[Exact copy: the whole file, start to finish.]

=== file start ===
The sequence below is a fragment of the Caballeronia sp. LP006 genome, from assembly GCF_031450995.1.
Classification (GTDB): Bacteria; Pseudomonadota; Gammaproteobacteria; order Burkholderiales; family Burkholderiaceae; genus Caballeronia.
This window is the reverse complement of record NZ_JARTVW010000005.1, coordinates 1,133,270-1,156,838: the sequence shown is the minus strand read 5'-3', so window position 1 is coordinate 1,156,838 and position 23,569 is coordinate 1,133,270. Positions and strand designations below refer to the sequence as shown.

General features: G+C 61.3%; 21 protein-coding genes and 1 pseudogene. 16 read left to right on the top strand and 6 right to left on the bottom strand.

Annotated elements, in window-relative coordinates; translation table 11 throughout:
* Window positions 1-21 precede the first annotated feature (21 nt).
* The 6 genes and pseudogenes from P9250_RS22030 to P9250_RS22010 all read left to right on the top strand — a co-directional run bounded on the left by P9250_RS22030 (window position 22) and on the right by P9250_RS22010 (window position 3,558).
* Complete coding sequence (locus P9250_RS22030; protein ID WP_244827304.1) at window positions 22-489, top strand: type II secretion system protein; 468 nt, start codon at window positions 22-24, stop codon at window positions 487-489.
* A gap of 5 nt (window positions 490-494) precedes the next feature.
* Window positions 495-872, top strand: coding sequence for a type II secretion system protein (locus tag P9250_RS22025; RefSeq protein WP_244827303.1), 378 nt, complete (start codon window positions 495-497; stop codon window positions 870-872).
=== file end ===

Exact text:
The sequence below is a fragment of the Caballeronia sp. LP006 genome, from assembly GCF_031450995.1.
Classification (GTDB): Bacteria; Pseudomonadota; Gammaproteobacteria; order Burkholderiales; family Burkholderiaceae; genus Caballeronia.
This window is the reverse complement of record NZ_JARTVW010000005.1, coordinates 1,133,270-1,156,838: the sequence shown is the minus strand read 5'-3', so window position 1 is coordinate 1,156,838 and position 23,569 is coordinate 1,133,270. Positions and strand designations below refer to the sequence as shown.

General features: G+C 61.3%; 21 protein-coding genes and 1 pseudogene. 16 read left to right on the top strand and 6 right to left on the bottom strand.

Annotated elements, in window-relative coordinates; translation table 11 throughout:
* Window positions 1-21 precede the first annotated feature (21 nt).
* The 6 genes and pseudogenes from P9250_RS22030 to P9250_RS22010 all read left to right on the top strand — a co-directional run bounded on the left by P9250_RS22030 (window position 22) and on the right by P9250_RS22010 (window position 3,558).
* Complete coding sequence (locus P9250_RS22030; protein ID WP_244827304.1) at window positions 22-489, top strand: type II secretion system protein; 468 nt, start codon at window positions 22-24, stop codon at window positions 487-489.
* A gap of 5 nt (window positions 490-494) precedes the next feature.
* Window positions 495-872, top strand: coding sequence for a type II secretion system protein (locus tag P9250_RS22025; RefSeq protein WP_244827303.1), 378 nt, complete (start codon window positions 495-497; stop codon window positions 870-872).